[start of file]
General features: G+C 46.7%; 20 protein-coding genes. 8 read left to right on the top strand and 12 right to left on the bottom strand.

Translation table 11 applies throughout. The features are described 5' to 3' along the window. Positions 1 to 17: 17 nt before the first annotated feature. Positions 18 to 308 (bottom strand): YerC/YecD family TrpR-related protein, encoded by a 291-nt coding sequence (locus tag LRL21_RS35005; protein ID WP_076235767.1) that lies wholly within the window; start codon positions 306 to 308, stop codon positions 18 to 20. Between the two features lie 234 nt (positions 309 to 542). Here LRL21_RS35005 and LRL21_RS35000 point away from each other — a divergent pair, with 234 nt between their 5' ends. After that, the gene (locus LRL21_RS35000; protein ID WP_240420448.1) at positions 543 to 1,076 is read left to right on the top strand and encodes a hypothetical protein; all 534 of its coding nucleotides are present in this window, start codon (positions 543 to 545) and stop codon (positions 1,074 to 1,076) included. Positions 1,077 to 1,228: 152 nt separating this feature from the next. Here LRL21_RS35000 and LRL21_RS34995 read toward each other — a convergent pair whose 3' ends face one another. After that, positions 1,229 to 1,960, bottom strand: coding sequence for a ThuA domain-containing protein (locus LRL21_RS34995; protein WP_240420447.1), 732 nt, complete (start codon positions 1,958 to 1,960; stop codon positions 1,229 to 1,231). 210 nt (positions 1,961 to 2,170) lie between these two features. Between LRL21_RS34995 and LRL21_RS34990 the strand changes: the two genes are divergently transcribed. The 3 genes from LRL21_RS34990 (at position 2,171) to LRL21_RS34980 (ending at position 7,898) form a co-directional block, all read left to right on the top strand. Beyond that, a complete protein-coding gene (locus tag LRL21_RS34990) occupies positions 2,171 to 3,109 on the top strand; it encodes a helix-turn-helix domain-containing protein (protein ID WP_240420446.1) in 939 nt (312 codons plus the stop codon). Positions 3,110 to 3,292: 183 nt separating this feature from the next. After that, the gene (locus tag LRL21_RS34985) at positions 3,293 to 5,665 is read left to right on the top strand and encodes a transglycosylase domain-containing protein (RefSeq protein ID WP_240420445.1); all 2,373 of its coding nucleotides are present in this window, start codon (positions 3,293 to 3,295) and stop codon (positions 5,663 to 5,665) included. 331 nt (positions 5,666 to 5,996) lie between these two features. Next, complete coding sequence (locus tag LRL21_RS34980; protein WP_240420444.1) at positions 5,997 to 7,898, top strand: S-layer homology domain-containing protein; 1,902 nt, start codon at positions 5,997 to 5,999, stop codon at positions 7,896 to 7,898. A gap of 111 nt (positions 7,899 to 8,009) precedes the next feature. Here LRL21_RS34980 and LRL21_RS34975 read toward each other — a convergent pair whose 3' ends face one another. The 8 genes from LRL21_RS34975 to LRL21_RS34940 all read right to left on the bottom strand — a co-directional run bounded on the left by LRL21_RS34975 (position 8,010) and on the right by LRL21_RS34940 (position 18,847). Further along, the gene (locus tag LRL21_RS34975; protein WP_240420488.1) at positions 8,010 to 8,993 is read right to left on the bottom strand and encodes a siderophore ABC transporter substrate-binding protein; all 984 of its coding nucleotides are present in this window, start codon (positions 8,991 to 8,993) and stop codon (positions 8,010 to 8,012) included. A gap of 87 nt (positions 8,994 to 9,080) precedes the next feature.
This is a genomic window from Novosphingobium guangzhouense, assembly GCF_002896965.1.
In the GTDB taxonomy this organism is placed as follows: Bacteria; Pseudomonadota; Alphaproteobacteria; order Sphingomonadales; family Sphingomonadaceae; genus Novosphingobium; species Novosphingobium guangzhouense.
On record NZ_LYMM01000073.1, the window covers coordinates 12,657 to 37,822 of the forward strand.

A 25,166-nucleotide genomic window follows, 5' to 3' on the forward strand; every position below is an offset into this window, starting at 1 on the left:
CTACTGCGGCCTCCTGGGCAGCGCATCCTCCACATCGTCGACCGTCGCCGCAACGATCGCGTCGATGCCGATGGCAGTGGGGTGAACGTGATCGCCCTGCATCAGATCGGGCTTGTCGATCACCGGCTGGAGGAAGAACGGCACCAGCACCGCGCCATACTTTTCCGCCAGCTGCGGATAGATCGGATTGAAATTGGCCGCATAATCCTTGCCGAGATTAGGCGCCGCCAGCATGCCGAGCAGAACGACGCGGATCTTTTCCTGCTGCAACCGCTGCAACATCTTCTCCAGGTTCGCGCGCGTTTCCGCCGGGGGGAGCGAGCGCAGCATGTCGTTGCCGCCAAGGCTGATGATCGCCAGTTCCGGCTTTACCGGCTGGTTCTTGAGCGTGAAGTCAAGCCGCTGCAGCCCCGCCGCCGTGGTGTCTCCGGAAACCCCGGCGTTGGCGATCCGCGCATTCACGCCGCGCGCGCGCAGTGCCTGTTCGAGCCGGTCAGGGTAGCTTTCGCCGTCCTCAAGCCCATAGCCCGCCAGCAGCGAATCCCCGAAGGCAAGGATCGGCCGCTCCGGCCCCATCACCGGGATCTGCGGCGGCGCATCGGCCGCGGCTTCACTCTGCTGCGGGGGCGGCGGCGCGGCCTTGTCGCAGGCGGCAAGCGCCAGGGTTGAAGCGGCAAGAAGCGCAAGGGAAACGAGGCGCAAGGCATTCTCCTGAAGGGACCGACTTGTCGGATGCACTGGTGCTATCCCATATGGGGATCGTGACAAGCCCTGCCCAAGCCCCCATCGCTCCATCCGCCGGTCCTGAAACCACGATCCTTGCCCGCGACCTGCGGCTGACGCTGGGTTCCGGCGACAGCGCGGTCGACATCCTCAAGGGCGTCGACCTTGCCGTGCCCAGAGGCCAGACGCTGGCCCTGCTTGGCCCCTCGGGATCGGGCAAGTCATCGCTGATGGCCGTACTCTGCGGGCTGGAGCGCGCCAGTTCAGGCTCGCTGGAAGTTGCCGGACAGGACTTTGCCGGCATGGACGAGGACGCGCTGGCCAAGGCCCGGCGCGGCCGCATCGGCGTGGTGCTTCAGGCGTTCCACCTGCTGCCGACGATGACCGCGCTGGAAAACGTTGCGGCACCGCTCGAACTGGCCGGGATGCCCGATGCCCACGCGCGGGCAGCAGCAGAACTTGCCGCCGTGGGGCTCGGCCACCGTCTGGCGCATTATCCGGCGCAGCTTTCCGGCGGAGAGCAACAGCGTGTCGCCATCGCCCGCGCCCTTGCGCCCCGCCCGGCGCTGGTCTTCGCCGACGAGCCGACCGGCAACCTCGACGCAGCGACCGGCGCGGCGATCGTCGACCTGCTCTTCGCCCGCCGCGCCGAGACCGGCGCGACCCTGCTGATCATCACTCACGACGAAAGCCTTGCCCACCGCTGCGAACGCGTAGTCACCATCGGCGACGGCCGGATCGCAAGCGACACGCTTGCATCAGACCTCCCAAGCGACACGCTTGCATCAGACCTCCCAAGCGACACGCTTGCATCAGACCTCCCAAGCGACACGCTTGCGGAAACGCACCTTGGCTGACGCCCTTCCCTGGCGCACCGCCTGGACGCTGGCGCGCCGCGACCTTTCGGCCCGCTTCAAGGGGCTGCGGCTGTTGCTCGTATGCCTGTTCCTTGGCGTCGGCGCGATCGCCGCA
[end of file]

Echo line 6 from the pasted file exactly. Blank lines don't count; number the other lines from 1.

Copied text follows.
A 25,166-nucleotide genomic window follows, 5' to 3' on the forward strand; every position below is an offset into this window, starting at 1 on the left: